If you have multiple missing teeth, you may be looking at different dental prosthetics—like dentures—and more permanent restorations, like implants. If you are missing multiple adjacent teeth, you may want to look into an implant-supported bridge. Read on to learn more about this restoration and its benefits.
What is an implant-supported bridge?
A bridge is a dental restoration that replaces groups of missing teeth. The gap is bridged with false teeth, and the restoration is secured by abutment teeth on each side of the gap. Usually, your dentist will use a dental drill to shape the abutment teeth so that crowns can fit over them. The rest of the bridge then connects to these crown abutments. In an implant-supported bridge, however, the implant itself acts as the abutment teeth to hold the bridge in place.
Why is an implant-supported bridge better than crown-supported bridges?
In order to have a crown-supported bridge, you still need some healthy teeth on each side of the gap to act as an abutment. If a lot of your teeth aren't healthy and need to be extracted, then an implant-supported bridge is a better option since you don't need a healthy teeth for an abutment.
One downside of crown-supported bridges is that you will have to have enamel cut and removed on abutment teeth in order to support a crown. If you have very healthy teeth on each side of the gap, then you may not want to have these teeth fitted with crowns. With an implant-supported bridge, you don't have to have any of your natural enamel reshaped and fitted with crowns. The crowns will fit over the implant posts imbedded in the jawline.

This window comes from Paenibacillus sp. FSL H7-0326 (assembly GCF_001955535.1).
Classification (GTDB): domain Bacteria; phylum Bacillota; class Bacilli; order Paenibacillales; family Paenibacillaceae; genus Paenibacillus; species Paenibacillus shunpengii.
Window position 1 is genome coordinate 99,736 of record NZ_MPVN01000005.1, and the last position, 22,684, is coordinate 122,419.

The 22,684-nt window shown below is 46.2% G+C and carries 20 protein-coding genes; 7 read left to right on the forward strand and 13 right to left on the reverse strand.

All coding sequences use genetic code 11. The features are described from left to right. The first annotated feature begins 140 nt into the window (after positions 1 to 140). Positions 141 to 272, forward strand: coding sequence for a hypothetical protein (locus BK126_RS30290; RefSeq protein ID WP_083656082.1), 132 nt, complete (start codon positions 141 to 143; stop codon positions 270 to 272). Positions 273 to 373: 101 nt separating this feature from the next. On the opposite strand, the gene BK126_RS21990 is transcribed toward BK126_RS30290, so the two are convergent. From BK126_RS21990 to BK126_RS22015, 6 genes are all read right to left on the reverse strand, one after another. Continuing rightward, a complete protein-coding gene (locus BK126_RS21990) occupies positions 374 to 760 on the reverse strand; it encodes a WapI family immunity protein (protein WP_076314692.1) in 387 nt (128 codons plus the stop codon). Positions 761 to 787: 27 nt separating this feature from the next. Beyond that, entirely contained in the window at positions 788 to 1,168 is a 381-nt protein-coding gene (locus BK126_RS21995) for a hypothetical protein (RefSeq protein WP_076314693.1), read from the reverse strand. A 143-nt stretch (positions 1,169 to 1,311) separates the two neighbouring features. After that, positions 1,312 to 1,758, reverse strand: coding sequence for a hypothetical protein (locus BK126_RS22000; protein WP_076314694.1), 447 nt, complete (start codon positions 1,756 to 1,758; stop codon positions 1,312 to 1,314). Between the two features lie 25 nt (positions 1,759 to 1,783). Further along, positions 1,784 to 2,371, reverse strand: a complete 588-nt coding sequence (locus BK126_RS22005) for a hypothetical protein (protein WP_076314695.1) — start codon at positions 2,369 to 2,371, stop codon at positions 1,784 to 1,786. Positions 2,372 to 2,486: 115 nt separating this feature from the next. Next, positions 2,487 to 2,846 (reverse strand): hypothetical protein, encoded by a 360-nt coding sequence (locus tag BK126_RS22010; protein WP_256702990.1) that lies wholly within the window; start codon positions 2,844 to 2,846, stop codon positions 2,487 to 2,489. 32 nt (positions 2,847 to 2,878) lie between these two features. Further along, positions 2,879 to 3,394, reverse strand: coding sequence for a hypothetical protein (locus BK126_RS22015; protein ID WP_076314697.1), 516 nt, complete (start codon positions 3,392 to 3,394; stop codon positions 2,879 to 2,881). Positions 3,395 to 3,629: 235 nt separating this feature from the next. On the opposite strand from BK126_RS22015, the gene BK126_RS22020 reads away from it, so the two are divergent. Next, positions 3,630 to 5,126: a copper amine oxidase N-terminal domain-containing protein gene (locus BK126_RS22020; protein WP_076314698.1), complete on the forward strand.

Couldn't you just get multiple implants for missing teeth?
You could get multiple single-unit implants to fill in the gap instead of an implant-supported bridge, but that could get expensive.
Plus, implants that are spaced out from one another tend to heal better than implants that are placed too closely together. One study found that people with more than five implants in fixed restorations tended to be more at risk for peri-implantitis and bone loss. Peri-implantitis is an inflammatory condition where the implant that affects the jaw bone and gum tissues, making it more likely for the implant to fail. An implant-supported bridge may be a better option and help you avoid peri-implantitis. With an implant-supported bridge, you'll only need one or two implant abutments, so you can reduce the risk of peri-implantitis that was cited in the study.
Reach out to your dentist to learn more about dental implants and implant-supported bridges.